Nov 19 - I Almost Just Had An Accident

By Stefano Blanca Sciacaluga

I think every time I get out of my car I could repeat the same six words. Every time. I’ve had a driver’s licence for more than three years (or is it four?) and the same old car I learnt in, a 1992 FIAT Panda I bought off a friend for £25. No, there isn’t a zero missing. That’s twenty-five pounds sterling. And it might be the fact that it has no airbags and the doors are metal flaps, but I like to think I’m a cautious driver, a good driver. I like driving; I find it relaxing; but the fact that my car isn’t in the best shape means that I can’t really go far in it, so I’m basically confined to this Scalextric track we live on.

When I was sixteen, still with no clue on how to drive and no experience of driving a vehicle beyond a bicycle and a razor scooter, I experienced traffic in Lisbon’s city centre; and after a pretty crazy taxi ride we all fell out of the car and I remember thinking it was probably the most insane thing I would ever experience in a vehicle. A memory I had quickly put away deep in my brain five years later. By then I was twenty-one, I had learnt how to drive and had only been road legal for a month when a car full of eighteen year olds crashed into me* whilst I was stopped at the traffic light on the southern end of Queensway. It didn’t give me any time to experience the road properly: I hadn’t left Gibraltar because I didn’t have a green card and the day after I had quit my summer job to practice driving with my brand-new licence my car got ruined. And I really wish all this hadn’t happened; not so much because I wanted to drive more or because my car had been really messed up, but because my experience on the road could’ve never prepared me for four months cycling in a cold, wet and snowy northern Italian city where fear of death on the road was a daily thing.

And I thought I had seen it all!

I thought I’d never – in any kind of vehicle – have to be scared for what could happen on the road. I’m no scaredy cat, scaredy squirrel† or scaredy anything. Some might say, including myself, that at times I’m a little reckless. But it’s what driving in Gibraltar has made me.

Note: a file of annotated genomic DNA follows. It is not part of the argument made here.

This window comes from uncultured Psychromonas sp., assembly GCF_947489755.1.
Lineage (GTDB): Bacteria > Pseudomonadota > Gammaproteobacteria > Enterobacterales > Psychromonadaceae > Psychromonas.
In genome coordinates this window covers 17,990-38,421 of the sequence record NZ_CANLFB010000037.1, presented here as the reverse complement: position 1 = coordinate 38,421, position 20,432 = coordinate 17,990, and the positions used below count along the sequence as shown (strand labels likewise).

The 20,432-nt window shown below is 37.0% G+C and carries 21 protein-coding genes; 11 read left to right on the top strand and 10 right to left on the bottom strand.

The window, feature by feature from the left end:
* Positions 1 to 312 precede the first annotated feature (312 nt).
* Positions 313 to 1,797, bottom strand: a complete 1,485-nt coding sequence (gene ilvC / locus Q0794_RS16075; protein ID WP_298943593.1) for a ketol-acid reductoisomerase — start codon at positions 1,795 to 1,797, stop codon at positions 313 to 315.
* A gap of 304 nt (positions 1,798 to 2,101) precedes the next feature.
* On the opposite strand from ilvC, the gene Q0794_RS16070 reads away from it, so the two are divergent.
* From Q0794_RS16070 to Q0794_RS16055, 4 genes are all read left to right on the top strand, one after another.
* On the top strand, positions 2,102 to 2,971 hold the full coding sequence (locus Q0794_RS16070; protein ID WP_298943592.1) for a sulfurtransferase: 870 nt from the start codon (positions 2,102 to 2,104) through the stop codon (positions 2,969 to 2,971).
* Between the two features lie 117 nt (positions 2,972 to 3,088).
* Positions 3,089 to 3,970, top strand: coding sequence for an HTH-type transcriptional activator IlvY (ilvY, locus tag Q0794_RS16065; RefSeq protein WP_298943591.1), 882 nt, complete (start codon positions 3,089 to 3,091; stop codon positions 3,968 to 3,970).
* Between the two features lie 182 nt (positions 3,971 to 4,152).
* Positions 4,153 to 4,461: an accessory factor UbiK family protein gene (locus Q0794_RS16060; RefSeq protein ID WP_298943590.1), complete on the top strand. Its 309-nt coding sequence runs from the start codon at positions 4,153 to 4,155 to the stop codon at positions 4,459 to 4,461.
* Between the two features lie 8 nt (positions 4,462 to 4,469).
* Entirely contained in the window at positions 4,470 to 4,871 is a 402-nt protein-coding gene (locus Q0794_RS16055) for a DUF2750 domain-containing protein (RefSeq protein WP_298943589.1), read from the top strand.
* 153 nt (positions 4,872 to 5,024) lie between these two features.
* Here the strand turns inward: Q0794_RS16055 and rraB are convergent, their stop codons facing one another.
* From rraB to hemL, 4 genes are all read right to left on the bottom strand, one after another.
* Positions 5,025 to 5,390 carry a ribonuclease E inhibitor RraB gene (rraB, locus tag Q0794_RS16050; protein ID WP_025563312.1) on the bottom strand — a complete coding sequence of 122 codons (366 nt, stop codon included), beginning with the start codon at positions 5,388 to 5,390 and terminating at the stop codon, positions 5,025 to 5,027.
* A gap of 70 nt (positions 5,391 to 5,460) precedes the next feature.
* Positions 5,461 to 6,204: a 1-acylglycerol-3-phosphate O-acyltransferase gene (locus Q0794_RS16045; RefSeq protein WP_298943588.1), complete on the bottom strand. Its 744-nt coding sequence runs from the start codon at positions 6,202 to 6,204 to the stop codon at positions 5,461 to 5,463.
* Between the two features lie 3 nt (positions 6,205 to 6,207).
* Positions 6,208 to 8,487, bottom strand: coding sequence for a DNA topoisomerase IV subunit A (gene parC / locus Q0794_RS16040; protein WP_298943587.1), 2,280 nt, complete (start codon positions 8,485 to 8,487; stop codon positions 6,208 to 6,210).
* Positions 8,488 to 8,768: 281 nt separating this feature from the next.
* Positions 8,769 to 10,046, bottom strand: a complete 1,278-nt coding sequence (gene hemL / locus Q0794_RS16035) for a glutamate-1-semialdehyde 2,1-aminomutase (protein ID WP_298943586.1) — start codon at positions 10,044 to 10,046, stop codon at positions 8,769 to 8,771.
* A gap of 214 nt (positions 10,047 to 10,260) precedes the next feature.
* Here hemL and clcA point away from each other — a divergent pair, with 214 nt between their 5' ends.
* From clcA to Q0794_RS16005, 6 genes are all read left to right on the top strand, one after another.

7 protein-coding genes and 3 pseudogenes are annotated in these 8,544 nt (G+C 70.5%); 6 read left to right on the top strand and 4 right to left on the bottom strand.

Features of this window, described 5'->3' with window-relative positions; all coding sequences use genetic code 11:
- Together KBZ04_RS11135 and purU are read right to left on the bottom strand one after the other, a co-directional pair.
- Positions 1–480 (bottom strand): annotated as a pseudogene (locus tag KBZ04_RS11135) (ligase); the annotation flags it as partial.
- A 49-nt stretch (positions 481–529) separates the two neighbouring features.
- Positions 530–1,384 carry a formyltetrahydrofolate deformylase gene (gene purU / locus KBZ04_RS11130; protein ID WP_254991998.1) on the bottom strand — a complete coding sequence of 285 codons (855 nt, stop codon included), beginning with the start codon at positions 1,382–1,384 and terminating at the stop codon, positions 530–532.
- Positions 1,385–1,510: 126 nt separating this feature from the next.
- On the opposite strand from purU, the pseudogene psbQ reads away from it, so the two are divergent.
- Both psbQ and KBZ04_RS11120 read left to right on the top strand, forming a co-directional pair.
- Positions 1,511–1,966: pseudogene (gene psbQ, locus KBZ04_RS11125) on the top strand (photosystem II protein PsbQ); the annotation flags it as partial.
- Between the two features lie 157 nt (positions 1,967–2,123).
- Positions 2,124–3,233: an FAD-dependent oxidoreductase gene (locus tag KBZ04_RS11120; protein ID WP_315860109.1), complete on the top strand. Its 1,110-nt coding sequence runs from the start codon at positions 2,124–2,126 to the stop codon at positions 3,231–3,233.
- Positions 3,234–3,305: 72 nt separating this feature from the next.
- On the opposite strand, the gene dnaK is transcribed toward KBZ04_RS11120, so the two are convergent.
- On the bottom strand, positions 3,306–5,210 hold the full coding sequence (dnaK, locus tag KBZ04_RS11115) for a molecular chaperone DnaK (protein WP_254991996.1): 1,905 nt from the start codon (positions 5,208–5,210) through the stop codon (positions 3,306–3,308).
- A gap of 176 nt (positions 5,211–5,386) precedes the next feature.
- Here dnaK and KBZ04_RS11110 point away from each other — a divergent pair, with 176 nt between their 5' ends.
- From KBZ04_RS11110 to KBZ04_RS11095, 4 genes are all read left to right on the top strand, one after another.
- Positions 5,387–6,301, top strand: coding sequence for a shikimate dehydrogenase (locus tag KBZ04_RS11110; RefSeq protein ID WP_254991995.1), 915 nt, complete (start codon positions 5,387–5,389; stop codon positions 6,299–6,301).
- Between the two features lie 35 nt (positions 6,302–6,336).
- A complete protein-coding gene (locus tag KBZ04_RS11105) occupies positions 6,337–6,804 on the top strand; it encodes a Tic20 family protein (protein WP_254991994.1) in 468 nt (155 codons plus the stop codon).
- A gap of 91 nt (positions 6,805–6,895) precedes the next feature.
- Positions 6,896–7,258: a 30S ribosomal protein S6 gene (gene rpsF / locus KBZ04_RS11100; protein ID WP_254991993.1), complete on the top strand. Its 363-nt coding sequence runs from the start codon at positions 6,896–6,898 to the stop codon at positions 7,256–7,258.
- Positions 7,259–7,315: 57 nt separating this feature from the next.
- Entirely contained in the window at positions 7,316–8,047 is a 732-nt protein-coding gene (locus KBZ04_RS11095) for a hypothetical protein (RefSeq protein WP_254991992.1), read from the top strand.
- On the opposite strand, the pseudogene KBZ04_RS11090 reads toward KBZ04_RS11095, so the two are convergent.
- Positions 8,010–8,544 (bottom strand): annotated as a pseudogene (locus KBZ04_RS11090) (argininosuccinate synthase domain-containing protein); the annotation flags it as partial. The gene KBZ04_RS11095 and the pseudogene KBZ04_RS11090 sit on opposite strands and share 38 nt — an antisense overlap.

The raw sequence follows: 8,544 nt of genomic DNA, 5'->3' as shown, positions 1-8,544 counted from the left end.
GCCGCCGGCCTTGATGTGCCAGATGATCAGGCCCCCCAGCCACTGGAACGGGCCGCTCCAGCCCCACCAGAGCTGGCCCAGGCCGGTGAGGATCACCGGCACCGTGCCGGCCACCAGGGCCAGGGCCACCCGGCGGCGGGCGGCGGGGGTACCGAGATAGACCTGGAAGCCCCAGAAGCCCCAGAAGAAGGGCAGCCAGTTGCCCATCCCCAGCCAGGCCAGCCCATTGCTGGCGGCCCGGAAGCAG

I’ve heard it a million times, “Gibraltarians are really good drivers, we need to drive on very narrow roads, through mainly pedestrianised areas and we can park on hills without a problem”. I’d like to meet these good drivers, I really would. Because yes, we do drive on very narrow roads, but we also get seventeen year olds on their scooters trying to overtake on both sides of cars on Governor’s Lane and Cornwall’s Lane. We do have to drive on mainly pedestrianised areas, but watch you don’t get run over outside Mothercare by a biker or outside Gache by a taxi speeding down George’s Lane. And yes, we do know how to park on hills, but God help you when you’re doing your test on Scud Hill, learning to park properly and someone’s decided to stick their bike in a spot for cars, or parked half on the pavement, or you’re trying really hard not to stall your car with some idiot beeping and shouting out his window, behind you.

We really are the worst drivers. Just a couple of hours ago on a drive from Morrisons to Engineer Road I almost crashed into someone at every roundabout, because people seem to be allergic to their indicators. And at SIX roundabouts in a five-minute (or less) drive that’s a lot of potential crashes. Oh, and I almost forgot about people, now that it’s darker earlier, using their high-beams when really (although you shouldn’t) you could drive around Gibraltar with no lights on at all because the roads are very well lit.

How can we call ourselves good drivers when we live in a city where it’s normal for two cars to drive side-by-side so the drivers can have a chat, where kids (and adults too, mind you) ride their bikes down Queensway like it’s a Grand Prix, where we have no problem with jumping red lights, not stopping at zebra crossings with no traffic lights, stop outside Mumtaz to have a chat whilst three or four cars just cannot get through, park just outside the Morrisons cafeteria when just metres away there are plenty of empty parking spaces, and have a ridiculously easy-to-drive stretch of road we call The Black Spot because so many people have crashed there? ‡

Oh, and what about people driving around with music so loud you can’t hear the music through the vibration of the car? Well, I guess that’s a different story…

*”We were hungry and got distracted by the takeaway”, said the driver, after his ‘friends’ ditched him right after pushing me, in my car (with the handbrake on), onto the other lane.

Second Google suggestion, to my surprise.

With a speed limit that, I have to say, is too low and people driving at quite possibly triple the speed limit.

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